Instead, there is a growing sense that the combination of slow but steady economic growth, rapid technological innovation and an uncertain geopolitical landscape is here to stay for some time, or what business leaders call “the new normal.”
“You have a group of business leaders who have come of age only knowing uncertainty and complexity,” said Blair W. Effron, co-founder of Centerview Partners, an investment bank that advises companies on big takeovers. “They are therefore really good at managing in this environment.”
When it comes to mergers and acquisitions, that means companies are thinking about how to position themselves for unpredictable swings in consumer preferences and unanticipated changes in global markets, often through deal making.
For AT&T, the bet is about expanding beyond its roots as a distribution company. AT&T already offers phone, internet, cable and satellite services, but it has watched as Comcast, the country’s largest cable operator, has expanded into content with its acquisition of NBCUniversal.
By buying Time Warner — one of the most prestigious producers of television and film today, with brands including HBO, CNN and Warner Bros. — AT&T will suddenly become Comcast’s closest true rival.
“AT&T is trying to keep up with the Joneses,” said Robert Salomon, a professor at the New York University Stern School of Business.
For British American Tobacco, taking full control of Reynolds American means further expanding into the developing world as Americans and Europeans smoke less because of health concerns.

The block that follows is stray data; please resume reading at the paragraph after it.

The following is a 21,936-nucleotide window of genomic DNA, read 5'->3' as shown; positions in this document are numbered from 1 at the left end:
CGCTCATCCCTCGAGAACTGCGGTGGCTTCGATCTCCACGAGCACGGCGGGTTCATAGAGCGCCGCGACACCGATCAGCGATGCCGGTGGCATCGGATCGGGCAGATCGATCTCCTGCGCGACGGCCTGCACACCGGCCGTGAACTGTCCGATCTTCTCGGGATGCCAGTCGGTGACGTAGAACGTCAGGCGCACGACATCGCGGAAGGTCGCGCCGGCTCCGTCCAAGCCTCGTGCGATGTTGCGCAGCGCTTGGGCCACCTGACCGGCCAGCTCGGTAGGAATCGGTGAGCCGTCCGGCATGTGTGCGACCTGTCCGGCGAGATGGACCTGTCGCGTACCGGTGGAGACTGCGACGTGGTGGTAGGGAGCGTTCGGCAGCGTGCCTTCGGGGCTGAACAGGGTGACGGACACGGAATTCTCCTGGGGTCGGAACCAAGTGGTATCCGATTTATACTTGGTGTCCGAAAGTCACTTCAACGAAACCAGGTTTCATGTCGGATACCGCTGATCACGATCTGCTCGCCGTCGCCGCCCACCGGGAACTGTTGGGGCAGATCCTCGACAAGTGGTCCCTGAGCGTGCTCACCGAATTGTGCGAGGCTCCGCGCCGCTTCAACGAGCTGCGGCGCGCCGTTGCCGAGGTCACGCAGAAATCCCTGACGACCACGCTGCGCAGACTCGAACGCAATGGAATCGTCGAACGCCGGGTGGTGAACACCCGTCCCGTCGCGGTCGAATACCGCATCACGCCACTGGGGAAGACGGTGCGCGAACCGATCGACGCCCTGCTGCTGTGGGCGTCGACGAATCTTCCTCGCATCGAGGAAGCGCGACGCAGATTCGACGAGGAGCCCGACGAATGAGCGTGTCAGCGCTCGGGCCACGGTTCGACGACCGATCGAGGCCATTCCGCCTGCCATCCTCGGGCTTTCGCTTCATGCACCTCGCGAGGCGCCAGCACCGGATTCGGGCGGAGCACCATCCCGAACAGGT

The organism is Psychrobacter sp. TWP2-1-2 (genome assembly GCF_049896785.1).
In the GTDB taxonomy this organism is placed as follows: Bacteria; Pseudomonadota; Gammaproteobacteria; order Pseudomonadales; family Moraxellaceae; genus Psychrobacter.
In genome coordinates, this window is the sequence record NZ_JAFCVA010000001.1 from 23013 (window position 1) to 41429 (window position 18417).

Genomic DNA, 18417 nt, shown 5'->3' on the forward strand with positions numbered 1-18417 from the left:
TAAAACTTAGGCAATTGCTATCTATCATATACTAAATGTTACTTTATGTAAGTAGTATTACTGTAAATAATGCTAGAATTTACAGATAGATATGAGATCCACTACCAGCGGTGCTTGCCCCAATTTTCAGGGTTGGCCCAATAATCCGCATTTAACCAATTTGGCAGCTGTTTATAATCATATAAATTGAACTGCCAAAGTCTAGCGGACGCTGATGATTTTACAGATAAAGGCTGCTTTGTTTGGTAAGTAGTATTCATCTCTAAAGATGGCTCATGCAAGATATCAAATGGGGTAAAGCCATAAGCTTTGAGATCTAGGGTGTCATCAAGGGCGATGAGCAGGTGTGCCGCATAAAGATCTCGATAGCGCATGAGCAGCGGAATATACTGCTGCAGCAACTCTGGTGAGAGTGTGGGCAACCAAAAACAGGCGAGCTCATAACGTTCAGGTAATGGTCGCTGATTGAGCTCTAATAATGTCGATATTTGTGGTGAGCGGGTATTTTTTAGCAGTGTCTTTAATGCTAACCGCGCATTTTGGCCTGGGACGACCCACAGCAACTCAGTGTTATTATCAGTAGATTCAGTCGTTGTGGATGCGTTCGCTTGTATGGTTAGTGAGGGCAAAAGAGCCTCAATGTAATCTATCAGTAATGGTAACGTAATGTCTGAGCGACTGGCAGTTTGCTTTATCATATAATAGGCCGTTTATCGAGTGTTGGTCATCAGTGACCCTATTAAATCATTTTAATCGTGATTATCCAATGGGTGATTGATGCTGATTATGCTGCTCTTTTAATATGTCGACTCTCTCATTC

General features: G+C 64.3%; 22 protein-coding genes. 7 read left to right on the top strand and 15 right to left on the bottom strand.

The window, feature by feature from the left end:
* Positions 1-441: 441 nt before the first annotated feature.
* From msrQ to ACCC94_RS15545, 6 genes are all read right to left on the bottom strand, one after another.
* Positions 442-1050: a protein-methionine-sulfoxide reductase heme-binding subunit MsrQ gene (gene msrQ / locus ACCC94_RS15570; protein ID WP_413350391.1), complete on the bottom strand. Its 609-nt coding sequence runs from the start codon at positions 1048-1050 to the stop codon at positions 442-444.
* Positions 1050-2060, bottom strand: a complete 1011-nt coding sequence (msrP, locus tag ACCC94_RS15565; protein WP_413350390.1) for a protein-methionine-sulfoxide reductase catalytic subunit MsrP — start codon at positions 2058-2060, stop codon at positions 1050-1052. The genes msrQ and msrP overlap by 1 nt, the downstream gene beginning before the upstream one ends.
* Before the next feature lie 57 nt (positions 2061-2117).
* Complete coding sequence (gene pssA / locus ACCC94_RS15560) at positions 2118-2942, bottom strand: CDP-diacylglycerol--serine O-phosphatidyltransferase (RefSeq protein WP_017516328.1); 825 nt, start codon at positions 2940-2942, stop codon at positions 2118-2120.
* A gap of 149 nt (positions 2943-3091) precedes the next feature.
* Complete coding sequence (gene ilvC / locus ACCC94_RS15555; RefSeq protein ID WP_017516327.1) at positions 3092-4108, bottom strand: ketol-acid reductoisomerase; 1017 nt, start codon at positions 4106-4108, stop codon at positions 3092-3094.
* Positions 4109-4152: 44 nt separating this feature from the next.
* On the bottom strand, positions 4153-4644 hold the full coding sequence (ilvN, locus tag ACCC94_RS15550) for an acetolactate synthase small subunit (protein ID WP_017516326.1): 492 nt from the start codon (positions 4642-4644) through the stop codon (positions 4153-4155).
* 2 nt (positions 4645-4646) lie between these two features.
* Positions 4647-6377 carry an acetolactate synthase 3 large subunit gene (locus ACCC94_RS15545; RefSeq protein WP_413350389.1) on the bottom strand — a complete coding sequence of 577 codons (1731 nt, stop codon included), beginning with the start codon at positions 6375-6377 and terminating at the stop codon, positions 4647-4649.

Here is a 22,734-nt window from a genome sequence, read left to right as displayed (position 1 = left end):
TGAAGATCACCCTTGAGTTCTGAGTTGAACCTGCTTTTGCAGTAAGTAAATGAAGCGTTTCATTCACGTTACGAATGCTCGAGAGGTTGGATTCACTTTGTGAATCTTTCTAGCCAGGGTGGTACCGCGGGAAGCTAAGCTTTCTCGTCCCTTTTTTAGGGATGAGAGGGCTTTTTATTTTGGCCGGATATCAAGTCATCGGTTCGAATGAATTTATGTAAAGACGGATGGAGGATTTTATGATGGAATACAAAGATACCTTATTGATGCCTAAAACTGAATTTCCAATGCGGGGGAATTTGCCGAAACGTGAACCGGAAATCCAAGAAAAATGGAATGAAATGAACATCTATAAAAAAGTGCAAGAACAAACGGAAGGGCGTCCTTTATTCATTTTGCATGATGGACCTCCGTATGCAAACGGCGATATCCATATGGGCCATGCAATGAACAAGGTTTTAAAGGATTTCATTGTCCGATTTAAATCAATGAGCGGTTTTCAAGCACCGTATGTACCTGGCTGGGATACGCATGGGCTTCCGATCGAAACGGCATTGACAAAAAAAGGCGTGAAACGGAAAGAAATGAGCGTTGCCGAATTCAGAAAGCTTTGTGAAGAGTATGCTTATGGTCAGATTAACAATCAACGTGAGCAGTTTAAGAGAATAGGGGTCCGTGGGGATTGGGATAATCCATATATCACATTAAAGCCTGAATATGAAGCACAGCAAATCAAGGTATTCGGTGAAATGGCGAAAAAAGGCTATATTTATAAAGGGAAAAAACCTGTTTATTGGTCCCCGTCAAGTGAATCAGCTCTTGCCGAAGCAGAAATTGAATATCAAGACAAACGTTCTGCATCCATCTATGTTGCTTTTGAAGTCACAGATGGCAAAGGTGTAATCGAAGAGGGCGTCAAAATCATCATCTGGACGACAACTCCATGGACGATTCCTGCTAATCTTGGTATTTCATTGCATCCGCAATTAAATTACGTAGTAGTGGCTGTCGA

For the German company Bayer, which agreed last month to acquire the agricultural giant Monsanto for $56 billion, it is about gaining market share and getting leverage over customers.
And because interest rates remain so low, such deals are relatively easy to do these days.
“Corporations are still sitting on record levels of cash, and there’s not a lot of organic growth out there,” Mr. Salomon said. “If you can’t grow organically, it’s growth through acquisitions.”
In other industries, too, the pace of consolidation has quickened. Two big deals had appeared poised to reshape the American health care industry. Anthem has offered $48 billion for Cigna, and Aetna has offered $37 billion for Humana.
The Justice Department, however, has sued to block both deals, leaving their fates in jeopardy.
That’s not the case in other industries, like technology, where there are few barriers to the big getting bigger. This summer, Microsoft agreed to buy LinkedIn for $26 billion.
All in all, the aggressive deal making — coupled with a steady stock market and an economy that is growing, if modestly — suggests that in a moment that could easily be fraught with uncertainty, many corporate leaders are surprisingly confident.
It has now been more than seven years since the United States economy dipped into recession, making this one of the longest periods of so-called expansion in American history. The longest, at 10 years, occurred during the 1990s, but economists believe that absent any major setbacks, that record could soon be broken.
“There is a growing sense that this expansion has a ways to run,” Mr. Zandi of Moody’s said. “People are getting comfortable with the idea that this is going for a while.”